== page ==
Are you bringing your socks to Austin? ‘Cause if so, we definitely need someone to snap a photo. Maybe Deborah, who will have her pedicured toes in a pair of cute sandals?


  5. “Power-mull” — I like that. 🙂
    For me what works is to immerse myself 100% into the book. I work — B.I.C. — starting at Page 1 and only surface to do something else (eat, bathe, sleep, compile a list where I can tick off a bunch of things in order to feel like I am accomplishing a lot) when I absolutely must.
    If I have to skip something I do, but mostly I work from the beginning of the book through to the end, untangling knots as they appear.
    This results in changes being made which weren’t on the editor’s list, but I think it improves the book.


    • Natalie Dias Lorenzi

      I do love this idea, Ruth! I did exactly that for the first small fixes, and it felt great! It’s when I got stuck on the new stuff that I went astray and bounced around a bit. Now that I’m back teaching this week after Revision Weekend Madness, I will make a final sweep from page 1 to THE END and hope it all makes sense. 🙂


  6. Natalie,

    I remember not having a lot of time to build a brand-new scene at the end of SAVING THE GRIFFIN. Deadlines can really be the mother of invention. I recommend continuing with the easier fixes for maybe one more day. When you’re fresh, sit down and attack that big section. Buon lavoro.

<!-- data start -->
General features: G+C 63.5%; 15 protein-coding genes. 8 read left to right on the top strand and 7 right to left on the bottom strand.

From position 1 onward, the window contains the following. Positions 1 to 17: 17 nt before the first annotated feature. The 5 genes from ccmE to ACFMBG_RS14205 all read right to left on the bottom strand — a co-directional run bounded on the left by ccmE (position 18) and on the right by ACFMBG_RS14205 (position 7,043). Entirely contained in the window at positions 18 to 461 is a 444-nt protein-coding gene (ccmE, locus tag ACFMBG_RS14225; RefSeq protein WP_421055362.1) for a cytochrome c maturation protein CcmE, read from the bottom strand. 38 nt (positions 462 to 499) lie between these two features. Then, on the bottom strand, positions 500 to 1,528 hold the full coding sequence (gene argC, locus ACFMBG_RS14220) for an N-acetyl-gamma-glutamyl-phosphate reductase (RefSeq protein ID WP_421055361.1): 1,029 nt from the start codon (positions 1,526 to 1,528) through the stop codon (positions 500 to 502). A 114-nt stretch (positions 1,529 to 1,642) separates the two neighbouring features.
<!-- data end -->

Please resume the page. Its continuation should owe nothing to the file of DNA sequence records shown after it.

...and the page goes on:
• Natalie Dias Lorenzi

      Grazie, Kristin–speriamo bene!

      I loved SAVING THE GRIFFIN, so this is definitely encouraging.

      This evening, I found that once I accepted the fact that the story really did need this new scene, it was actually fun to write. Hope that continues tomorrow….:)


  7. Reading through all these comments tonight was so inspiring! I haven’t yet gotten my revision letter, but it is so, so, SO wonderful to belong to a community that has so much wisdom and support to offer! I know when my time in the Revision cave comes, I will be in good hands (and I’m glad Natalie is there now, so she will have it all figured out in advance for me.)

    I have a pair of socks like that too. Definitely bringing them to Austen ladies. Any of you EMUs who don’t have them (MIKE!) need to go get some for that photo Natalie is planning to take.


  8. First of all, love the socks! I totally want a pair. As for revisions, I’d jump around to whichever ones spark my creativity at the moment. It’s tough to force yourself to come up with new material, so I say go with what’s working for you at the moment even if it means jumping all around. Good luck!


    • Natalie Dias Lorenzi

      Thanks, Kelly! 🙂 I do think the socks make all this jumping around a bit easier. I have been able to skip around and go with what’s flowing at the time–I just hope I can keep it up all the way through. Thanks for stopping by!